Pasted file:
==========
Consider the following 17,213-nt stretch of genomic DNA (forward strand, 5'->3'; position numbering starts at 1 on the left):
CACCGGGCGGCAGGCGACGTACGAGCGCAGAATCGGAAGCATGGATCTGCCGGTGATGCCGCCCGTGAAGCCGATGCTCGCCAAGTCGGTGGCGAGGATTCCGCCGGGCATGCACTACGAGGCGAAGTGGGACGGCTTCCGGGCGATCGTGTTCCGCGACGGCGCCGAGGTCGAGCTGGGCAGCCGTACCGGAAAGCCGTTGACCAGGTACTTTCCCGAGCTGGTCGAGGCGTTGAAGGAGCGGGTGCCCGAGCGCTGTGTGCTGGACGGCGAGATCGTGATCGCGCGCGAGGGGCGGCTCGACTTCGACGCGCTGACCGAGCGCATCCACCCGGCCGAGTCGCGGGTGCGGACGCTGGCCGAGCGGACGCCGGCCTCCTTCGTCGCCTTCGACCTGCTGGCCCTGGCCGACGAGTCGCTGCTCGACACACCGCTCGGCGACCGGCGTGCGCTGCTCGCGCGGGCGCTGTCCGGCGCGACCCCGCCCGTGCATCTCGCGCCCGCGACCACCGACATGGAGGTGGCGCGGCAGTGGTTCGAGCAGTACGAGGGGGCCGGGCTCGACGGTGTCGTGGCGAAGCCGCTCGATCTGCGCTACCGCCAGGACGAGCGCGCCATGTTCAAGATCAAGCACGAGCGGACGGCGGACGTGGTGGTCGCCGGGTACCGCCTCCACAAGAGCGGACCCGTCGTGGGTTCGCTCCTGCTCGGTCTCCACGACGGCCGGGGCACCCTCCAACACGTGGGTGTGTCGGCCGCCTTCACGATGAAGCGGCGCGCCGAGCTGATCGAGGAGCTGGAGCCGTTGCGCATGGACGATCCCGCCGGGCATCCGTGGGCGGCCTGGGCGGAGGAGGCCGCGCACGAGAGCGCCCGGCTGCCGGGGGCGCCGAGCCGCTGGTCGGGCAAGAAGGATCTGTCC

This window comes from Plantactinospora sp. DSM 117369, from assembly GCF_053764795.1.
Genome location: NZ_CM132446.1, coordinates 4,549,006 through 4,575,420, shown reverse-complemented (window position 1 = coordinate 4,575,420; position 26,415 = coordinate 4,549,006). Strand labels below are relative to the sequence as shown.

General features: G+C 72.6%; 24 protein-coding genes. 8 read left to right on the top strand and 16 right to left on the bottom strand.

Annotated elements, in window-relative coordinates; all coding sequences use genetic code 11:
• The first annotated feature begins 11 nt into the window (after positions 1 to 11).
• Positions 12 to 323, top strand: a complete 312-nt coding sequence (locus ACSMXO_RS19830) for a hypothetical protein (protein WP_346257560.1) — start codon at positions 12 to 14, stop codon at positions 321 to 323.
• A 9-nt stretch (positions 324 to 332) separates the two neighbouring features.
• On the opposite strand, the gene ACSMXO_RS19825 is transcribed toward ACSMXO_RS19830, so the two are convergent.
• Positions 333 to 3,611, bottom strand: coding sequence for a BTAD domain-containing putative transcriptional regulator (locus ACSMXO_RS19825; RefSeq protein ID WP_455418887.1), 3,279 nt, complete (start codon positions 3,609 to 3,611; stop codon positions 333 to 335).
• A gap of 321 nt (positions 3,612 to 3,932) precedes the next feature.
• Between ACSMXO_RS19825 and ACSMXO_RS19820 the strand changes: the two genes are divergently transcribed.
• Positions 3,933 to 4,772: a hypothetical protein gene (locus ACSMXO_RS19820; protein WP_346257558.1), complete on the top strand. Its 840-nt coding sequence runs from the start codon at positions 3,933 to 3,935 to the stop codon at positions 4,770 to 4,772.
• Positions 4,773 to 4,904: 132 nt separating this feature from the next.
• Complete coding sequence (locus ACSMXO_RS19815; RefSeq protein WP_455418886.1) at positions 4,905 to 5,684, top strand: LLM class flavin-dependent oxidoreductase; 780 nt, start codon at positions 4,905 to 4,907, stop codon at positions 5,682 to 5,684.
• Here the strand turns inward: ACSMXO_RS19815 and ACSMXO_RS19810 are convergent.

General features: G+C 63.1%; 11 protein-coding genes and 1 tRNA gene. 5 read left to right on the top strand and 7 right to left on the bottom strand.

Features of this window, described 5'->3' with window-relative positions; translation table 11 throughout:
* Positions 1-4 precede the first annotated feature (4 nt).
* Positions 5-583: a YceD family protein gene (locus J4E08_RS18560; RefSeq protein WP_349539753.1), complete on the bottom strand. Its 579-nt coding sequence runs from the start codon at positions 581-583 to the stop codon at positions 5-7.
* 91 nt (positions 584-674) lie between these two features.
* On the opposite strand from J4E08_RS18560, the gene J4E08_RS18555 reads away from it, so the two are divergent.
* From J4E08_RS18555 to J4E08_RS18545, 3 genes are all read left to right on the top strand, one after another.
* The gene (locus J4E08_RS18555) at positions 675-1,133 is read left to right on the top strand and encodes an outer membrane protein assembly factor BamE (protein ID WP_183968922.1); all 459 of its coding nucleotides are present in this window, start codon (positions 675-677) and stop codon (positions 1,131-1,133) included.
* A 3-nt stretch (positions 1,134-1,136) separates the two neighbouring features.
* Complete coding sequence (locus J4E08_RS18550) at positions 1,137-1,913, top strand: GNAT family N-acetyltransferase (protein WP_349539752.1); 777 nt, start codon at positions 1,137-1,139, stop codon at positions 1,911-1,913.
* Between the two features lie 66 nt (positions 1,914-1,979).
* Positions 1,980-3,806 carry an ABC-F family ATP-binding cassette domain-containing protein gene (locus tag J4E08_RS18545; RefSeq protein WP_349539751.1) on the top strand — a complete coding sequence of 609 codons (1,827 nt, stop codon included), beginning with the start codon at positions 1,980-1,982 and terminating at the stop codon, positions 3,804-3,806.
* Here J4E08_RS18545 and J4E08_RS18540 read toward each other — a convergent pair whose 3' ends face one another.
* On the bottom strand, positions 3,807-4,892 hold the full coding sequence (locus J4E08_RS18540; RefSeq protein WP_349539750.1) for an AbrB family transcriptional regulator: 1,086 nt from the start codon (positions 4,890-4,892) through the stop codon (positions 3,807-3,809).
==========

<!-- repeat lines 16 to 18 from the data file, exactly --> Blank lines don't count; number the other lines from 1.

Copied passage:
• Complete coding sequence (locus ACSMXO_RS19815; RefSeq protein WP_455418886.1) at positions 4,905 to 5,684, top strand: LLM class flavin-dependent oxidoreductase; 780 nt, start codon at positions 4,905 to 4,907, stop codon at positions 5,682 to 5,684.
• Here the strand turns inward: ACSMXO_RS19815 and ACSMXO_RS19810 are convergent.

General features: G+C 63.1%; 11 protein-coding genes and 1 tRNA gene. 5 read left to right on the top strand and 7 right to left on the bottom strand.